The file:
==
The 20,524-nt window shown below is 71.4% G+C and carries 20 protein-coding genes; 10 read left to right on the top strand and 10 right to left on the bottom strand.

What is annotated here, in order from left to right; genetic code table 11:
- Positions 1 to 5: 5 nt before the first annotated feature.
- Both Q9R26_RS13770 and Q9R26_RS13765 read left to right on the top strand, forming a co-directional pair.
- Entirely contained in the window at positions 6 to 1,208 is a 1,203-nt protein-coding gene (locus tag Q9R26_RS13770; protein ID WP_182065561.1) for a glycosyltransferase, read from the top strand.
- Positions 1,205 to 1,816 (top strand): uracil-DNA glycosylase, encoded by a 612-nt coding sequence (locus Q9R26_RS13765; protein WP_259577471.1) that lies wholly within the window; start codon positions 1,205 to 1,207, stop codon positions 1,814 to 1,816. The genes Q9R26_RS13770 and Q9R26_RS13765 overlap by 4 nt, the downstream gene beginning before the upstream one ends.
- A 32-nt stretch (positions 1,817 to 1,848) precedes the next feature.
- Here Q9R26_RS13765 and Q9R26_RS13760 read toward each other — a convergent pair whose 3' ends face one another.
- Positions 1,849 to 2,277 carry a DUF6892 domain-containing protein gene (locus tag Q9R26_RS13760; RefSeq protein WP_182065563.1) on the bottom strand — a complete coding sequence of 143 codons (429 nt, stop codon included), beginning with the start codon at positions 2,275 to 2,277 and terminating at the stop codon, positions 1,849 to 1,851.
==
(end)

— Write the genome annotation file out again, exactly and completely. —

The 20,524-nt window shown below is 71.4% G+C and carries 20 protein-coding genes; 10 read left to right on the top strand and 10 right to left on the bottom strand.

What is annotated here, in order from left to right; genetic code table 11:
- Positions 1 to 5: 5 nt before the first annotated feature.
- Both Q9R26_RS13770 and Q9R26_RS13765 read left to right on the top strand, forming a co-directional pair.
- Entirely contained in the window at positions 6 to 1,208 is a 1,203-nt protein-coding gene (locus tag Q9R26_RS13770; protein ID WP_182065561.1) for a glycosyltransferase, read from the top strand.
- Positions 1,205 to 1,816 (top strand): uracil-DNA glycosylase, encoded by a 612-nt coding sequence (locus Q9R26_RS13765; protein WP_259577471.1) that lies wholly within the window; start codon positions 1,205 to 1,207, stop codon positions 1,814 to 1,816. The genes Q9R26_RS13770 and Q9R26_RS13765 overlap by 4 nt, the downstream gene beginning before the upstream one ends.
- A 32-nt stretch (positions 1,817 to 1,848) precedes the next feature.
- Here Q9R26_RS13765 and Q9R26_RS13760 read toward each other — a convergent pair whose 3' ends face one another.
- Positions 1,849 to 2,277 carry a DUF6892 domain-containing protein gene (locus tag Q9R26_RS13760; RefSeq protein WP_182065563.1) on the bottom strand — a complete coding sequence of 143 codons (429 nt, stop codon included), beginning with the start codon at positions 2,275 to 2,277 and terminating at the stop codon, positions 1,849 to 1,851.